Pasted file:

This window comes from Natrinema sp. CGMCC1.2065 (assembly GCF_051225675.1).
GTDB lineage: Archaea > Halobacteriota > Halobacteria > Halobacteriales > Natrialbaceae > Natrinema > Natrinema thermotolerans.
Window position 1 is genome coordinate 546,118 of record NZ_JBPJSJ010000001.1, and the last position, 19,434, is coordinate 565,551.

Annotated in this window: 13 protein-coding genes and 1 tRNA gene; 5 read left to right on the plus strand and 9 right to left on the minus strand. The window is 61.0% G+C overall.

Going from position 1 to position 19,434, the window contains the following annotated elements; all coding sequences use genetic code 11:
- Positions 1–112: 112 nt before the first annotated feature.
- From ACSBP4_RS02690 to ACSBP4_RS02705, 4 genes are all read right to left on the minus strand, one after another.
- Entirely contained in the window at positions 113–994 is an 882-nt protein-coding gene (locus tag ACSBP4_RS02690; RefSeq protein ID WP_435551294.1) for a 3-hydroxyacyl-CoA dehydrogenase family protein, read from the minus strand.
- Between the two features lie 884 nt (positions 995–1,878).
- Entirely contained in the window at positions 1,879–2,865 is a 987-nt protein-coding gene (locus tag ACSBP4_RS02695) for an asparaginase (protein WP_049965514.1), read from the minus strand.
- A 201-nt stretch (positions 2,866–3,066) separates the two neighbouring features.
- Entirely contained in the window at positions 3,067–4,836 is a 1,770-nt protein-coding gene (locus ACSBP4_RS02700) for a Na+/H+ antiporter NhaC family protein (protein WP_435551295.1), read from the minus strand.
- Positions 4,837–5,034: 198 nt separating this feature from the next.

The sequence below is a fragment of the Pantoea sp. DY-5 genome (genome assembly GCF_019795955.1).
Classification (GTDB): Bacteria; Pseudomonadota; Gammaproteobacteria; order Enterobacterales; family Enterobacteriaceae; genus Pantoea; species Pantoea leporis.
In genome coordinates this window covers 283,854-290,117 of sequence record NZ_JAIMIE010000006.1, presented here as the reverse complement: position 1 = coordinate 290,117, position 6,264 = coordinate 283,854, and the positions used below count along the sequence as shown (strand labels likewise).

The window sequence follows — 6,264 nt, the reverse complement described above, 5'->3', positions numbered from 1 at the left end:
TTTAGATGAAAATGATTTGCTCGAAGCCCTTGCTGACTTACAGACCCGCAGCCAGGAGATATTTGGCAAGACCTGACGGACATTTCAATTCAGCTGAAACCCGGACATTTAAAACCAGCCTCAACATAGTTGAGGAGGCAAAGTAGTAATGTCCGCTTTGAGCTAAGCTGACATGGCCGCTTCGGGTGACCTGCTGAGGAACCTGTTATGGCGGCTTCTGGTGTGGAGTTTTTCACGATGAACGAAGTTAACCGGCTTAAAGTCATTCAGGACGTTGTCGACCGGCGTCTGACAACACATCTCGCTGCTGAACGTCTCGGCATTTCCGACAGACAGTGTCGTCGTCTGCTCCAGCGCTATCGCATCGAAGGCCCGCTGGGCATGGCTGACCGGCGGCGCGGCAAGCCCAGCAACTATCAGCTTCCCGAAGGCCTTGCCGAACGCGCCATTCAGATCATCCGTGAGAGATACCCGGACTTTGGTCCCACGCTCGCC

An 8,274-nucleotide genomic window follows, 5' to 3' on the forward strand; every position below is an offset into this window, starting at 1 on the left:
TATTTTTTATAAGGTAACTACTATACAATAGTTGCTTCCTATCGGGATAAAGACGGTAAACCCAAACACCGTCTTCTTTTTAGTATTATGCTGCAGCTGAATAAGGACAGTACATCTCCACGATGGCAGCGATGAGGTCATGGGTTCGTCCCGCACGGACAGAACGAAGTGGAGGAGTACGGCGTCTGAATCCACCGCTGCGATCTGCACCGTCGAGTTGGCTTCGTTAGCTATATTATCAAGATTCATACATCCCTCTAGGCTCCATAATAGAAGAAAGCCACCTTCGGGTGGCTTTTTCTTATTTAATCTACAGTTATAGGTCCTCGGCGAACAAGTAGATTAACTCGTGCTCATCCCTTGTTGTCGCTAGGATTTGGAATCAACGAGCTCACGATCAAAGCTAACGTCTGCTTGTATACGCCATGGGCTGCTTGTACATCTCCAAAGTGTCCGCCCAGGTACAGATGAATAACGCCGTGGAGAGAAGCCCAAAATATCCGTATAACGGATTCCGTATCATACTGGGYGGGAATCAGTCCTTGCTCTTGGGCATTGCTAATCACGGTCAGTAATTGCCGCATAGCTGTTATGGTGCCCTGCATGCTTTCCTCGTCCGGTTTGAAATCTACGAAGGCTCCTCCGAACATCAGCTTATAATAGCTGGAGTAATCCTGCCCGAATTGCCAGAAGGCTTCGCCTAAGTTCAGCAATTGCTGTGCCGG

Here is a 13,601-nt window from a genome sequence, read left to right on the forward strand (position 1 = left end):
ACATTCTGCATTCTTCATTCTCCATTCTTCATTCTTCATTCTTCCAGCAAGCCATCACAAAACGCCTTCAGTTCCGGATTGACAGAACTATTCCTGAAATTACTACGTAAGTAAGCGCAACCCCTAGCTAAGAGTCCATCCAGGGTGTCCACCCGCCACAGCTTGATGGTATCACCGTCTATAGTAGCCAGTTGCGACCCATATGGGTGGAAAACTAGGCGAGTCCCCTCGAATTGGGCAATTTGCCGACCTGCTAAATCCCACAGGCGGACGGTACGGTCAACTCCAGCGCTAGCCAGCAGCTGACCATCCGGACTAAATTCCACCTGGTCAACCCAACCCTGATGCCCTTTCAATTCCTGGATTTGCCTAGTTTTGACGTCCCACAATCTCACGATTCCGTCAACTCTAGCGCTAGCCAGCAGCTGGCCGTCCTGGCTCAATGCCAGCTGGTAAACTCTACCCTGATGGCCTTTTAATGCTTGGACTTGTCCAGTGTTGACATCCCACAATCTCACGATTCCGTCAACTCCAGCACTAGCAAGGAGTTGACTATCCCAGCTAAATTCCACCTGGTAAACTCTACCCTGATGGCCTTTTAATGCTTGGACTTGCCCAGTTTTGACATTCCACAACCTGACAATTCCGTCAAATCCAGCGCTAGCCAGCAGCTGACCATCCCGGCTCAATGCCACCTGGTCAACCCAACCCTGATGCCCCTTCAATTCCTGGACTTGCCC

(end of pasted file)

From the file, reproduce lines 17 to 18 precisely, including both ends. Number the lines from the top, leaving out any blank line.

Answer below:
The window sequence follows — 6,264 nt, the reverse complement described above, 5'->3', positions numbered from 1 at the left end:
TTTAGATGAAAATGATTTGCTCGAAGCCCTTGCTGACTTACAGACCCGCAGCCAGGAGATATTTGGCAAGACCTGACGGACATTTCAATTCAGCTGAAACCCGGACATTTAAAACCAGCCTCAACATAGTTGAGGAGGCAAAGTAGTAATGTCCGCTTTGAGCTAAGCTGACATGGCCGCTTCGGGTGACCTGCTGAGGAACCTGTTATGGCGGCTTCTGGTGTGGAGTTTTTCACGATGAACGAAGTTAACCGGCTTAAAGTCATTCAGGACGTTGTCGACCGGCGTCTGACAACACATCTCGCTGCTGAACGTCTCGGCATTTCCGACAGACAGTGTCGTCGTCTGCTCCAGCGCTATCGCATCGAAGGCCCGCTGGGCATGGCTGACCGGCGGCGCGGCAAGCCCAGCAACTATCAGCTTCCCGAAGGCCTTGCCGAACGCGCCATTCAGATCATCCGTGAGAGATACCCGGACTTTGGTCCCACGCTCGCC